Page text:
When a Canadian couple decided to live off discarded food for six months, they thought they'd be scrounging to survive. Much to their surprise, that wasn't the case.
Imagine going grocery shopping, walking out of the store with five grocery bags, and letting one spill all over the parking lot as you leave. It sounds shocking, and yet that’s what many of us do without even realizing it. North American households waste 15-20% of all the food they buy, which is even worse than the waste produced by restaurants.
An excellent new documentary called “Just Eat It” delves into the largely unknown, yet ubiquitous, world of wasted food. A couple from Vancouver, British Columbia, embarks on a six-month challenge – to survive exclusively on discarded food, which could be anything expired or already wasted.Jenny Rustemeyer and Grant Baldwin started out with low hopes, imagining that they’d be scrambling for food scraps, but they soon realized, with mixed delight and horror, that there is far more perfectly good food out there than they could ever possibly eat. In six months, they brought home more than $20,000 worth of discarded food and only spend $200.
The food came from places such as Dumpsters, culled bins at grocery stores, farmers’ markets, and food styling photo shoots. Boxes of chocolate bars, dozens of eggs, granola, yogurt, bags of frozen chicken and bacon, salad mixes, and cartons of juice are just a few examples of the perfectly edible items that ended up in their kitchen, often for unknown reasons. Once Grant found an entire Dumpster filled with containers of hummus that still had three weeks left on the best before date. He’ll never know why they were thrown out.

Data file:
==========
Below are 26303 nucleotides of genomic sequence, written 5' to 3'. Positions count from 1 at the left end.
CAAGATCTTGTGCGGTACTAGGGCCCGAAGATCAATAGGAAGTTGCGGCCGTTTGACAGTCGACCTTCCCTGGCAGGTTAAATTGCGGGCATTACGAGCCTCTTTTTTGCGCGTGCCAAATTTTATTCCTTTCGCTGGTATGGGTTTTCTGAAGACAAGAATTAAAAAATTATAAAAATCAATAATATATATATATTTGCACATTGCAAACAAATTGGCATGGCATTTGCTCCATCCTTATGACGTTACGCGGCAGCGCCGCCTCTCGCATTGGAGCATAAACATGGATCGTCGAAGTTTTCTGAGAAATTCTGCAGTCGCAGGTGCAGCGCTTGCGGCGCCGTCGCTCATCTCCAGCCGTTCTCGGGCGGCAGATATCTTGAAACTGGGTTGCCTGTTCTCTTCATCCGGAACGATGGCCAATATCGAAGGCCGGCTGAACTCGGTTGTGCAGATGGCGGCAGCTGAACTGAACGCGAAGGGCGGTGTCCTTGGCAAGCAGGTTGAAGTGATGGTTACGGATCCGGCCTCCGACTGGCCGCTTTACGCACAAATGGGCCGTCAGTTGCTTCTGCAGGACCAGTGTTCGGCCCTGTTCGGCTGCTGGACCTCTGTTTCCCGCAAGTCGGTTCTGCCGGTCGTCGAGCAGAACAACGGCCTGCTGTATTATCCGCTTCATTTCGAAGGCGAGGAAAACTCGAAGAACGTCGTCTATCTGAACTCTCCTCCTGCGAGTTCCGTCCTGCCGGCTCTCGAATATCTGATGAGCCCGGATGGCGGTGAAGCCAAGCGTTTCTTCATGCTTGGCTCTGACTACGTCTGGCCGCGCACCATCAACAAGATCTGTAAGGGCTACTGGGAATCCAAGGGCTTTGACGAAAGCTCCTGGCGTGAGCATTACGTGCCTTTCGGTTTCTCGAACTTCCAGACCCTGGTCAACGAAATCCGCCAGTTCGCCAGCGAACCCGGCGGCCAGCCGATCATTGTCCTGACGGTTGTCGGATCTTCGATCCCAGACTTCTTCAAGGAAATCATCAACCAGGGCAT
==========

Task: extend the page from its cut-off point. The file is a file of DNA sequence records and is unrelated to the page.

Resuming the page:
“Just Eat It” challenges our cultural obsession with abundance, of always having more than we need because we can have it. We live in a wealthy society that doesn’t have to eat leftovers, so we don’t; we pitch them instead. In fact, rich countries such as Canada and the United States have anywhere from 150 to 200% of the food that we actually need, according to food waste activist Tristram Stuart.
It is terrible that wasting food is not taboo, as it should be. When you think of how wrong it feels to toss a soda can onto the ground if there’s no trashcan nearby, why should tossing uneaten food be any different? It’s time to change that mentality and place it among the cardinal environmental sins.
Food waste is a serious problem that, fortunately, can be changed. It starts in one’s home, with meal planning and using ingredients that you already have, and it occurs in the grocery store, with consumers choosing ‘uglier’ produce and near-expired items, while demanding that supermarkets take greater responsibility for the products they sell.
“Just Eat It” has been well received at numerous film festivals across North America. It features interviews with TED lecturer, writer, and activist Tristram Stuart, author Jonathan Bloom, and author Dana Gunders who works for the Natural Resources Defense Council’s food waste reduction program. The film explores various issues such as expiry dates, blemishes on produce, portion sizes, land use, and landfills to create a very compelling call to action for consumers.
Canadians can watch the whole film for free on B.C.’s Knowledge Network, here.